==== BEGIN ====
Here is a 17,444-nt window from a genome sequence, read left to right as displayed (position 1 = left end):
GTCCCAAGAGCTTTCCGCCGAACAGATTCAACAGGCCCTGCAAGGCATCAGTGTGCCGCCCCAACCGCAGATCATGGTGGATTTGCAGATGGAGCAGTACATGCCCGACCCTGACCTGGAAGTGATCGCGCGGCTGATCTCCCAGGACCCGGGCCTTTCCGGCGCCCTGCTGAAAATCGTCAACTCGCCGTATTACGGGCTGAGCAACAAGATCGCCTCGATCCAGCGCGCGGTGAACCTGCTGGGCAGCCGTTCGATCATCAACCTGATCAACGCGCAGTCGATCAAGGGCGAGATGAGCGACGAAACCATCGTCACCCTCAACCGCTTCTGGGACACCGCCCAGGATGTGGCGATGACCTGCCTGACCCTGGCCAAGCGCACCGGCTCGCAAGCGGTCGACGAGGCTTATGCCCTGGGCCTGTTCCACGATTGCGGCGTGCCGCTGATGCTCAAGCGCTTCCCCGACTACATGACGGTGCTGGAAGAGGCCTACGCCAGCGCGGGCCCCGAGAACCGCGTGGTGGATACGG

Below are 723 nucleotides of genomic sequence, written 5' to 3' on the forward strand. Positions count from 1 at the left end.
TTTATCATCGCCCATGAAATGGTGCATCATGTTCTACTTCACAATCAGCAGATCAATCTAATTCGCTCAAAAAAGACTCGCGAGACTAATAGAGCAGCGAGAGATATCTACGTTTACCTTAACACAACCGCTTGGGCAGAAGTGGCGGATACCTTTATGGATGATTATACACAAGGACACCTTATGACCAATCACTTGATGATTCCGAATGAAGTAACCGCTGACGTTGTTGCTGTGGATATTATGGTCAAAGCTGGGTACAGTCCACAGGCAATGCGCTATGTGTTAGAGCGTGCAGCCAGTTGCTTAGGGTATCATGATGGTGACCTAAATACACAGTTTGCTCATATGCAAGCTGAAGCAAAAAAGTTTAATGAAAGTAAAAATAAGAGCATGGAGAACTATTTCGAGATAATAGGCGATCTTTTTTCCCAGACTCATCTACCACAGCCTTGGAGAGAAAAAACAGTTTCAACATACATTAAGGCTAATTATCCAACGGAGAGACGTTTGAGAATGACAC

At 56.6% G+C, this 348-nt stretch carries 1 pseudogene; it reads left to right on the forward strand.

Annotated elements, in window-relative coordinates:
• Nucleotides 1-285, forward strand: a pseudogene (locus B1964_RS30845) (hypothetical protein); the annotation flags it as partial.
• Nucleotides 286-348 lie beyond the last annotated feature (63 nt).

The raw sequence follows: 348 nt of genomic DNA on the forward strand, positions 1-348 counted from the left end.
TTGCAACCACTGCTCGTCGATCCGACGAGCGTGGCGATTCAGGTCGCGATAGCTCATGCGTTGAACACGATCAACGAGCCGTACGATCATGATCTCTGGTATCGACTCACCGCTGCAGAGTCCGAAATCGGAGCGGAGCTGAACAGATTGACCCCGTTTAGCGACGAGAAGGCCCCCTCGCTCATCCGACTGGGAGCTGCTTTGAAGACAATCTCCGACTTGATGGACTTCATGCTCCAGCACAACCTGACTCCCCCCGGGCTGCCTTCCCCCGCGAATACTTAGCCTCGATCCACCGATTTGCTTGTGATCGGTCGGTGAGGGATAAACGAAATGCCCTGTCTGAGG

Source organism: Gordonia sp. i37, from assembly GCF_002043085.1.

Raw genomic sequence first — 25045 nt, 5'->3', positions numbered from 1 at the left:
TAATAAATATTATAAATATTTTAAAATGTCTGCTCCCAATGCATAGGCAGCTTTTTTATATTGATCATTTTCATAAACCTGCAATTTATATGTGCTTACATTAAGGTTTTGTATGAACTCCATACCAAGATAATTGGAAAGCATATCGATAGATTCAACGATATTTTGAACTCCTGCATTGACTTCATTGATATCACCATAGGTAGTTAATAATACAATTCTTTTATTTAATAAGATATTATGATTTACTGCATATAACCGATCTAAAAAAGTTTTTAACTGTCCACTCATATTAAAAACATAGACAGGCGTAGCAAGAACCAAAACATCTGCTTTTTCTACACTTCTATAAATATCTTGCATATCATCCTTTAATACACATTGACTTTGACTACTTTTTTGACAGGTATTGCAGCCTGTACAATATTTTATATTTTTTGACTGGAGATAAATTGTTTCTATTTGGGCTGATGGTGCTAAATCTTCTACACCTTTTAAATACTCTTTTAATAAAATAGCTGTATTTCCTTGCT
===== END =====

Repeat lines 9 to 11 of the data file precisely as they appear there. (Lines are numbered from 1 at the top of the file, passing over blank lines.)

The raw sequence follows: 348 nt of genomic DNA on the forward strand, positions 1-348 counted from the left end.
TTGCAACCACTGCTCGTCGATCCGACGAGCGTGGCGATTCAGGTCGCGATAGCTCATGCGTTGAACACGATCAACGAGCCGTACGATCATGATCTCTGGTATCGACTCACCGCTGCAGAGTCCGAAATCGGAGCGGAGCTGAACAGATTGACCCCGTTTAGCGACGAGAAGGCCCCCTCGCTCATCCGACTGGGAGCTGCTTTGAAGACAATCTCCGACTTGATGGACTTCATGCTCCAGCACAACCTGACTCCCCCCGGGCTGCCTTCCCCCGCGAATACTTAGCCTCGATCCACCGATTTGCTTGTGATCGGTCGGTGAGGGATAAACGAAATGCCCTGTCTGAGG

Source organism: Gordonia sp. i37, from assembly GCF_002043085.1.